The biggest confirmed outbreaks of the virus have been in rich countries. The virus will be harder to contain in poor nations with weak health systems. In Europe and the Mideast, refugees often live in crowded and insanitary camps. The Turkish decision to let refugees go to Europe alarms the EU.
The UK government worst-case estimate is half a million deaths in the UK.

AR All bets are suddenly off in predicting the course of 2020.

 

2020 February 28

Global Markets: Dire Scenario

Financial Times

Equities have shed a tenth of their value this week in a selloff that continued on Friday, with investors rushing into havens on mounting concerns the coronavirus outbreak will stunt the world economy and deal a heavy blow to corporate profits. Bank of America has predicted global growth will slow in 2020 to below 3%, the weakest pace of the post-crisis era. Traders have piled in to asset classes that are seen as shelters during economic storms.

AR Dump Trump, 'bandon Brexit, see sense.

 

2020 February 27

Primaries

The New York Times

Single-winner elections do a poor job of winnowing a large field of candidates down to one with majority agreement. They encourage nastiness, because it's all or nothing for each candidate.
Ranked-choice voting works on a simple premise: Instead of being forced to choose a single candidate, voters rank some or all of the candidates in order of preference. They rank their favorite candidate first, their next-favorite candidate second, and so on. If one candidate wins a majority of the vote outright, he or she is the winner. If not, the ballots are tallied in a series of rounds. In each round, the candidate with the fewest first-place votes is eliminated. Each ballot ranking that candidate first is then transferred to the candidate whom it ranked second. The process repeats, eliminating the lowest-scoring candidate and redistributing his or her ballots, until one candidate has more than half of the vote.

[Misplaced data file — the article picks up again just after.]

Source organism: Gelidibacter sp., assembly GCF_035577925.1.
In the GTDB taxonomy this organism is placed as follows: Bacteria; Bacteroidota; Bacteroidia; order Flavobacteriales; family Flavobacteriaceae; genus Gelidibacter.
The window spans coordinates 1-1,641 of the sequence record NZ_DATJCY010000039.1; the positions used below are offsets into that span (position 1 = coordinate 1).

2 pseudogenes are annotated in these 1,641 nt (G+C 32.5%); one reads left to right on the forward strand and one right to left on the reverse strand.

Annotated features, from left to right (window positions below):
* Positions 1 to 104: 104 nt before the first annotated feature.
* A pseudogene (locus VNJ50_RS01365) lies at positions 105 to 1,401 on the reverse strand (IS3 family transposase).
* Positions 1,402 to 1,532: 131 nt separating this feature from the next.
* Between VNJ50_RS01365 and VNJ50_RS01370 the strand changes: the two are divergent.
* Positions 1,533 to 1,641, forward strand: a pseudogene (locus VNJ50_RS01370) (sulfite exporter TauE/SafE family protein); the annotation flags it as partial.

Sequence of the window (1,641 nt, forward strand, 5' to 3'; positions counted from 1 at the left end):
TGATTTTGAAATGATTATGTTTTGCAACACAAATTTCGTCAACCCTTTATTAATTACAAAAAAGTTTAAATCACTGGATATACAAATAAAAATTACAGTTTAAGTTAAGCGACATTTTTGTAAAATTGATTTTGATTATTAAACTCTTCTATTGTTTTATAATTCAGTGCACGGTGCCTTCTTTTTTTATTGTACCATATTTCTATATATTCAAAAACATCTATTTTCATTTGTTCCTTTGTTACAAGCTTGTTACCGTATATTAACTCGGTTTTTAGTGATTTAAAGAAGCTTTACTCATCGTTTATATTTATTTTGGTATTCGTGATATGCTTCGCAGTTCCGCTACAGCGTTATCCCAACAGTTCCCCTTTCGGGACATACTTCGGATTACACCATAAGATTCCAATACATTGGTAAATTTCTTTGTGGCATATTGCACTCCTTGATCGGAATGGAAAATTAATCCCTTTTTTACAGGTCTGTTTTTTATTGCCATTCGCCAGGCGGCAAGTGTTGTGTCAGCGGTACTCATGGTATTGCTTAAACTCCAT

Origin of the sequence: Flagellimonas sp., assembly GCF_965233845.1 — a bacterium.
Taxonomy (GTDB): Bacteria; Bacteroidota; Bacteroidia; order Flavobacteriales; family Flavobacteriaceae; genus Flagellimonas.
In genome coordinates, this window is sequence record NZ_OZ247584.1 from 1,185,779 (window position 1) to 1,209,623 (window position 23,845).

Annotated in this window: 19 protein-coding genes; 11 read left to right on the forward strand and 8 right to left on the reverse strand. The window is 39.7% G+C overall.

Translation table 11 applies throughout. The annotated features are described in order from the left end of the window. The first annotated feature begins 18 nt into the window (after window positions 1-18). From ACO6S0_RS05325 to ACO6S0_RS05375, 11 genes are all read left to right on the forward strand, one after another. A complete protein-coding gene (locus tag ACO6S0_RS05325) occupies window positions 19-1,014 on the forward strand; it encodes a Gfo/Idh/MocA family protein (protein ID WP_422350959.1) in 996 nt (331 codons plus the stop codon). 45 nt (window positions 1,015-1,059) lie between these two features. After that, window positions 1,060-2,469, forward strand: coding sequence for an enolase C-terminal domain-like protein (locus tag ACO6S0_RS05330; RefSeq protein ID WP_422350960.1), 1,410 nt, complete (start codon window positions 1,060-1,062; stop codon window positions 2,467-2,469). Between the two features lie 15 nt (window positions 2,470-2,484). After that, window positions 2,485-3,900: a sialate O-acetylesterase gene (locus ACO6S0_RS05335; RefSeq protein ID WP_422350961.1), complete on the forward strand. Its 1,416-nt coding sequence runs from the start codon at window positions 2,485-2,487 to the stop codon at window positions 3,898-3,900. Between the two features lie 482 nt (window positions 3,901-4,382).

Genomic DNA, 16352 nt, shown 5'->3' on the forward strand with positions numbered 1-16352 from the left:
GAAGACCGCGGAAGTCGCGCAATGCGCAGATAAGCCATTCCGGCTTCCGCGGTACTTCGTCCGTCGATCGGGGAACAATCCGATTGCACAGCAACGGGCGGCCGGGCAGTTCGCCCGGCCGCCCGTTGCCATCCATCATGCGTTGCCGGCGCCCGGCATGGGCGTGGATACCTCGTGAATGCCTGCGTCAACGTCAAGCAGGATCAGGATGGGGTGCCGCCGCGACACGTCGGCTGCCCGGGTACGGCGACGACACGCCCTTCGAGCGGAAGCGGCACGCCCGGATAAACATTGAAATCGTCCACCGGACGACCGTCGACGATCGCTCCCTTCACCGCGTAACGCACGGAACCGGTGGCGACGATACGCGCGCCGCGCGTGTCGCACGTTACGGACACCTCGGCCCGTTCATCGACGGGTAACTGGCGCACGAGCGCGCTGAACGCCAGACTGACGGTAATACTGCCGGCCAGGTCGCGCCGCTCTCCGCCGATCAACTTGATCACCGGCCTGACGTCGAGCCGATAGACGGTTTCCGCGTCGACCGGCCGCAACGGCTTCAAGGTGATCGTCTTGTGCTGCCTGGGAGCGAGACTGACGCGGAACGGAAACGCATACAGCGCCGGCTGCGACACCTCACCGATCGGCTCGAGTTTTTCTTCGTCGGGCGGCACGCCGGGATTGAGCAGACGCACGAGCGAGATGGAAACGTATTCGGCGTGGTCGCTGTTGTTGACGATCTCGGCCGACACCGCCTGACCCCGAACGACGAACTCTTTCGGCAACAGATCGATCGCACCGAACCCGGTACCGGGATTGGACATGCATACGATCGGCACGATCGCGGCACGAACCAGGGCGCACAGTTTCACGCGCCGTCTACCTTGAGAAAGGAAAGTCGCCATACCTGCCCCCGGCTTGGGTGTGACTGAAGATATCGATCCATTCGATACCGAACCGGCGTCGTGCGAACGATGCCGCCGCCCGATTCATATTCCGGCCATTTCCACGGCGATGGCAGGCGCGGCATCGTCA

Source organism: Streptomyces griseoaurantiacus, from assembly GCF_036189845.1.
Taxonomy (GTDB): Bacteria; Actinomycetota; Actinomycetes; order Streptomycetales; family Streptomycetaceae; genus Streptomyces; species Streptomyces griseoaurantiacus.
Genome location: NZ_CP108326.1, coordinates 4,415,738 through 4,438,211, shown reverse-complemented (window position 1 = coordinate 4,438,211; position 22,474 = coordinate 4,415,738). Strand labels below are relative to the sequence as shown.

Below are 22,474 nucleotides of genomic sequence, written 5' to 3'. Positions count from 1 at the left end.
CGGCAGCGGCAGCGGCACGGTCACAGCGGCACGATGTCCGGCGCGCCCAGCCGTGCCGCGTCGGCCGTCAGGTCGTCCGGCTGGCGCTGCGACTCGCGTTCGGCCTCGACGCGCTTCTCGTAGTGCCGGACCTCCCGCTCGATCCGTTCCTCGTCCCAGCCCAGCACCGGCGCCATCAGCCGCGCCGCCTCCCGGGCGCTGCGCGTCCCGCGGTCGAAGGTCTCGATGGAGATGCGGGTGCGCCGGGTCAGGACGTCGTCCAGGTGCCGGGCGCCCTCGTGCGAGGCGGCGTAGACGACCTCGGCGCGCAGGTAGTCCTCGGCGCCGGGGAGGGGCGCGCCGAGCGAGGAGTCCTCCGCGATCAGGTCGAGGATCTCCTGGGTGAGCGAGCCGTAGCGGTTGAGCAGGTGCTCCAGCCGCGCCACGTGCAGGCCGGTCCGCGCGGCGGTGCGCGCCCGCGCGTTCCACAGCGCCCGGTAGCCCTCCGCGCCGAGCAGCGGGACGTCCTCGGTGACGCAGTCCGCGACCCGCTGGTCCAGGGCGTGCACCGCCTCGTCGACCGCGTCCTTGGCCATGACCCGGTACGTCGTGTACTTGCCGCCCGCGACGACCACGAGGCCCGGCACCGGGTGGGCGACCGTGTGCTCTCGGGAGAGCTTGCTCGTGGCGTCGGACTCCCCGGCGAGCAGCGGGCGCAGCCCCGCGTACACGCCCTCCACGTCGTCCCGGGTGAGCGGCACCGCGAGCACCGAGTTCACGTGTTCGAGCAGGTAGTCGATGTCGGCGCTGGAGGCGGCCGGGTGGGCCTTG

No democracy can long maintain its legitimacy with open-ended minority rule. Neither can political parties. Reform the primary system.

AR Do it in the UK too.

 □

Poetry

Melody Moezzi

Jalaluddin Muhammad Rumi was an Islamic scholar, theologian, poet, and mystic. Born in what is now Afghanistan in 1207, Rumi grew up in an era of deep political turmoil. He spent much of his life traveling in the Mideast before settling in Konya, now in Turkey.
In love with insanity, I'm fed up with wisdom and rationality.
Rumi considers insanity a mark of divine favor. The madness he promotes is rooted in ecstatic love; the one he condemns, in petty fear. The former creates a mystic, the latter a lunatic:
Become the sky and the clouds that create the rain, not the gutter that carries it to the drain.
For Rumi, ego is not only the worst of our human afflictions but also the root of them all:
Quit keeping score if you want to be free. Love has ejected the referee.
When it comes to the prison of our own ego, love is our only way out:
Every storm the Beloved unfurls permits the sea to scatter pearls.

AR Thank you, Melody.

 

2020 February 26

Markets and Coronavirus

Nouriel Roubini

Investors have yet to confront the severity of the coronavirus outbreak. The worst is yet to come:
 The epidemic is becoming a global pandemic. We do not know yet how many other countries worldwide will experience a severe outbreak.